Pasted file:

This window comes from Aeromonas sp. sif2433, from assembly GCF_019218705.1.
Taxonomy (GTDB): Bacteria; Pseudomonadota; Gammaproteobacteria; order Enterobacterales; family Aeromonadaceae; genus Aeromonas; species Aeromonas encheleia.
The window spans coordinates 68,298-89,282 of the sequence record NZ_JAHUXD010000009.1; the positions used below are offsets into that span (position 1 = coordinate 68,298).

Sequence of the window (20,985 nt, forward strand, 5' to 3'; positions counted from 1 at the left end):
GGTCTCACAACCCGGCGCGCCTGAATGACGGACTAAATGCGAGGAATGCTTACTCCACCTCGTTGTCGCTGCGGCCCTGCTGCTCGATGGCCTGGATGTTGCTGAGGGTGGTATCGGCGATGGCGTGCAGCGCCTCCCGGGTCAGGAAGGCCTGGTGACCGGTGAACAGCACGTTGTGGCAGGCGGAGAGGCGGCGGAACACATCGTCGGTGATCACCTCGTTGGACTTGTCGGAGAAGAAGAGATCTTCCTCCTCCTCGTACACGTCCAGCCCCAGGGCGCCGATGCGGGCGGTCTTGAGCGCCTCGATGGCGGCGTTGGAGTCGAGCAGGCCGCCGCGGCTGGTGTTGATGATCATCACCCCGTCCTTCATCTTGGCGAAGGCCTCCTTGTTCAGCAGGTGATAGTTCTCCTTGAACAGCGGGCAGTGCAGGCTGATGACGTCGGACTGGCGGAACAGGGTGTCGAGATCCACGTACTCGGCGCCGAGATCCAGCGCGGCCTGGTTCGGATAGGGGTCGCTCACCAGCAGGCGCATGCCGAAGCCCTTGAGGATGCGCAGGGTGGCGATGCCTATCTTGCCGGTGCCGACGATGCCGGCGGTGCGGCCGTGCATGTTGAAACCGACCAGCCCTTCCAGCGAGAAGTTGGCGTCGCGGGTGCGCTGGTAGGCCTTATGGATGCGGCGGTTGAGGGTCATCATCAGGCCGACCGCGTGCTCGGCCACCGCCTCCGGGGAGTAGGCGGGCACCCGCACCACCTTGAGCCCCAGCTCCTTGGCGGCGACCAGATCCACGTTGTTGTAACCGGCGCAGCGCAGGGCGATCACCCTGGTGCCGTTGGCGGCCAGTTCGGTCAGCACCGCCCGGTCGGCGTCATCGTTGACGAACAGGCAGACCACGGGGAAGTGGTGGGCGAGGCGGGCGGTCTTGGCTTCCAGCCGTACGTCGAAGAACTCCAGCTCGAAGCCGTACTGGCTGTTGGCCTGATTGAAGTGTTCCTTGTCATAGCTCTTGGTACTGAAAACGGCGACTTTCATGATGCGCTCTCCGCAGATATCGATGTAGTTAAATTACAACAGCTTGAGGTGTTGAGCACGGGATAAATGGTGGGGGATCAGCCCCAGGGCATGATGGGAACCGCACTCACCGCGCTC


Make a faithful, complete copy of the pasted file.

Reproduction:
This window comes from Aeromonas sp. sif2433, from assembly GCF_019218705.1.
Taxonomy (GTDB): Bacteria; Pseudomonadota; Gammaproteobacteria; order Enterobacterales; family Aeromonadaceae; genus Aeromonas; species Aeromonas encheleia.
The window spans coordinates 68,298-89,282 of the sequence record NZ_JAHUXD010000009.1; the positions used below are offsets into that span (position 1 = coordinate 68,298).

Sequence of the window (20,985 nt, forward strand, 5' to 3'; positions counted from 1 at the left end):
GGTCTCACAACCCGGCGCGCCTGAATGACGGACTAAATGCGAGGAATGCTTACTCCACCTCGTTGTCGCTGCGGCCCTGCTGCTCGATGGCCTGGATGTTGCTGAGGGTGGTATCGGCGATGGCGTGCAGCGCCTCCCGGGTCAGGAAGGCCTGGTGACCGGTGAACAGCACGTTGTGGCAGGCGGAGAGGCGGCGGAACACATCGTCGGTGATCACCTCGTTGGACTTGTCGGAGAAGAAGAGATCTTCCTCCTCCTCGTACACGTCCAGCCCCAGGGCGCCGATGCGGGCGGTCTTGAGCGCCTCGATGGCGGCGTTGGAGTCGAGCAGGCCGCCGCGGCTGGTGTTGATGATCATCACCCCGTCCTTCATCTTGGCGAAGGCCTCCTTGTTCAGCAGGTGATAGTTCTCCTTGAACAGCGGGCAGTGCAGGCTGATGACGTCGGACTGGCGGAACAGGGTGTCGAGATCCACGTACTCGGCGCCGAGATCCAGCGCGGCCTGGTTCGGATAGGGGTCGCTCACCAGCAGGCGCATGCCGAAGCCCTTGAGGATGCGCAGGGTGGCGATGCCTATCTTGCCGGTGCCGACGATGCCGGCGGTGCGGCCGTGCATGTTGAAACCGACCAGCCCTTCCAGCGAGAAGTTGGCGTCGCGGGTGCGCTGGTAGGCCTTATGGATGCGGCGGTTGAGGGTCATCATCAGGCCGACCGCGTGCTCGGCCACCGCCTCCGGGGAGTAGGCGGGCACCCGCACCACCTTGAGCCCCAGCTCCTTGGCGGCGACCAGATCCACGTTGTTGTAACCGGCGCAGCGCAGGGCGATCACCCTGGTGCCGTTGGCGGCCAGTTCGGTCAGCACCGCCCGGTCGGCGTCATCGTTGACGAACAGGCAGACCACGGGGAAGTGGTGGGCGAGGCGGGCGGTCTTGGCTTCCAGCCGTACGTCGAAGAACTCCAGCTCGAAGCCGTACTGGCTGTTGGCCTGATTGAAGTGTTCCTTGTCATAGCTCTTGGTACTGAAAACGGCGACTTTCATGATGCGCTCTCCGCAGATATCGATGTAGTTAAATTACAACAGCTTGAGGTGTTGAGCACGGGATAAATGGTGGGGGATCAGCCCCAGGGCATGATGGGAACCGCACTCACCGCGCTC